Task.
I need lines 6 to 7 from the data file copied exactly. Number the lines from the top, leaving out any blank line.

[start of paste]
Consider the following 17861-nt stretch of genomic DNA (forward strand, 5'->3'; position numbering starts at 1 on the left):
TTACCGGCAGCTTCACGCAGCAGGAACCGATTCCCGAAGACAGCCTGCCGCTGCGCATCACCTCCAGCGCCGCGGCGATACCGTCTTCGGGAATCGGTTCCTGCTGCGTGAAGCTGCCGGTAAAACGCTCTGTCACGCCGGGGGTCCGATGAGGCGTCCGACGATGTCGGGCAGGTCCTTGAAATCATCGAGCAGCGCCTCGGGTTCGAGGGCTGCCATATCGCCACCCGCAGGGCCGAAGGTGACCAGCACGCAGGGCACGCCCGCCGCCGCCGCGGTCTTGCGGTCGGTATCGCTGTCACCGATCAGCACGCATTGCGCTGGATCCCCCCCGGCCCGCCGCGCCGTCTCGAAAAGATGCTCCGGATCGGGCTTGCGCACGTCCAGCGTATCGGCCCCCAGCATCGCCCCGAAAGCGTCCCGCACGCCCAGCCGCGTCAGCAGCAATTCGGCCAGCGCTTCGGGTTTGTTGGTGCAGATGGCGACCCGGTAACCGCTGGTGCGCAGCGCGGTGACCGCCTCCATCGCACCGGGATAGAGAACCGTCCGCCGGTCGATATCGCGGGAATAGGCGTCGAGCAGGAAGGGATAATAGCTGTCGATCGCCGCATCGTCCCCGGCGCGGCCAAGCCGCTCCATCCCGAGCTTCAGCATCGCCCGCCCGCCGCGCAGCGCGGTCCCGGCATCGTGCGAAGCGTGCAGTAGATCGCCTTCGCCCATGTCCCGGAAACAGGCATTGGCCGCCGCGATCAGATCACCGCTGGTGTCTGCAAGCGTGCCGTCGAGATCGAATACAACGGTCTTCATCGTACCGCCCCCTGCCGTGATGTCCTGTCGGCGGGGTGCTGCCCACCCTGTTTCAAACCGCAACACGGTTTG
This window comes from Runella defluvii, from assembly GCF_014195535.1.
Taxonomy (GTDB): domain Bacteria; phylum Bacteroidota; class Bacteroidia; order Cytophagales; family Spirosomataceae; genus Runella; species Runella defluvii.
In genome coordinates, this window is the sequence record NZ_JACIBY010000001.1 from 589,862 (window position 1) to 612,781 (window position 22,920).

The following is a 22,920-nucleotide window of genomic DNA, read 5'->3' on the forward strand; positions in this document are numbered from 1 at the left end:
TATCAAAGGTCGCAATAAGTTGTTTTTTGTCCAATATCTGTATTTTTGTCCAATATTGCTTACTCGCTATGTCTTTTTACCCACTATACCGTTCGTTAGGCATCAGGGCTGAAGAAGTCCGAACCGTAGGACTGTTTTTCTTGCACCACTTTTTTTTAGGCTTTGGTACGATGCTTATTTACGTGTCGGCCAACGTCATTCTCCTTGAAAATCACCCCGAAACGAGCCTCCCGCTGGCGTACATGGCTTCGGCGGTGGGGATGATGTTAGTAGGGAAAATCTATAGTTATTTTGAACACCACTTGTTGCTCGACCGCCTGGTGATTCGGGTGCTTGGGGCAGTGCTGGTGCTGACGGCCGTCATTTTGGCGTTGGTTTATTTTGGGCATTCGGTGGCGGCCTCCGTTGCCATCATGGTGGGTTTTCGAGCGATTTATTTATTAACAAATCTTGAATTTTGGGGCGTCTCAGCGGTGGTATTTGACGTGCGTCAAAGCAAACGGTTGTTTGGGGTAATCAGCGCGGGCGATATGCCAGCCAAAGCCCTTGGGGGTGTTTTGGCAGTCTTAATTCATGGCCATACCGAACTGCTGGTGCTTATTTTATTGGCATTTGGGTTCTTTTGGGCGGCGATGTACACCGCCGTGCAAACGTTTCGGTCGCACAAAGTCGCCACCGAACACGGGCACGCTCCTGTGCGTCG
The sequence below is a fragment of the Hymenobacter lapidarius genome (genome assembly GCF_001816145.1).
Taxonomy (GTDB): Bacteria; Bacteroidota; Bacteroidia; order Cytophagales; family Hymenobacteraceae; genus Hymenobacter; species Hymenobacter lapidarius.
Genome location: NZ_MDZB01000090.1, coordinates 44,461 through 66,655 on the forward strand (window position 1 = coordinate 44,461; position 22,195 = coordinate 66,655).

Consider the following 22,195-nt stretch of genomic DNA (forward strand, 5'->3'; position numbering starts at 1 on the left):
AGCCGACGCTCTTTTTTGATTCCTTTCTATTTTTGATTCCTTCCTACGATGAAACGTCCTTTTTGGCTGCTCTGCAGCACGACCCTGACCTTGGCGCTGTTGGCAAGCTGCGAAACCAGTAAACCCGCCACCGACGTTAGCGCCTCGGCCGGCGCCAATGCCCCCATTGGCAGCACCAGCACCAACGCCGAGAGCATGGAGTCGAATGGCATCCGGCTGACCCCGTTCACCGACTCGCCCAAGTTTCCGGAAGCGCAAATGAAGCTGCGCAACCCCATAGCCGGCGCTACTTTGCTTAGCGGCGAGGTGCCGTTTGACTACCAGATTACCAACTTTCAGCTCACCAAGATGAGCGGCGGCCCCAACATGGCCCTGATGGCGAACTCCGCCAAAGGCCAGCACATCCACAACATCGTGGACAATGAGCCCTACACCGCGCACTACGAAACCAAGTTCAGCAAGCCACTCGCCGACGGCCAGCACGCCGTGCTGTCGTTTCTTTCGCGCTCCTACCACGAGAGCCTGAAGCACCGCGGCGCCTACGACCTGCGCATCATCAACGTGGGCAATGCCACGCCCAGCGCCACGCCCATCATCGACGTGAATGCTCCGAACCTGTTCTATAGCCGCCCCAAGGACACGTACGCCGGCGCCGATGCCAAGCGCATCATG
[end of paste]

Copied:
The following is a 22,920-nucleotide window of genomic DNA, read 5'->3' on the forward strand; positions in this document are numbered from 1 at the left end:
TATCAAAGGTCGCAATAAGTTGTTTTTTGTCCAATATCTGTATTTTTGTCCAATATTGCTTACTCGCTATGTCTTTTTACCCACTATACCGTTCGTTAGGCATCAGGGCTGAAGAAGTCCGAACCGTAGGACTGTTTTTCTTGCACCACTTTTTTTTAGGCTTTGGTACGATGCTTATTTACGTGTCGGCCAACGTCATTCTCCTTGAAAATCACCCCGAAACGAGCCTCCCGCTGGCGTACATGGCTTCGGCGGTGGGGATGATGTTAGTAGGGAAAATCTATAGTTATTTTGAACACCACTTGTTGCTCGACCGCCTGGTGATTCGGGTGCTTGGGGCAGTGCTGGTGCTGACGGCCGTCATTTTGGCGTTGGTTTATTTTGGGCATTCGGTGGCGGCCTCCGTTGCCATCATGGTGGGTTTTCGAGCGATTTATTTATTAACAAATCTTGAATTTTGGGGCGTCTCAGCGGTGGTATTTGACGTGCGTCAAAGCAAACGGTTGTTTGGGGTAATCAGCGCGGGCGATATGCCAGCCAAAGCCCTTGGGGGTGTTTTGGCAGTCTTAATTCATGGCCATACCGAACTGCTGGTGCTTATTTTATTGGCATTTGGGTTCTTTTGGGCGGCGATGTACACCGCCGTGCAAACGTTTCGGTCGCACAAAGTCGCCACCGAACACGGGCACGCTCCTGTGCGTCG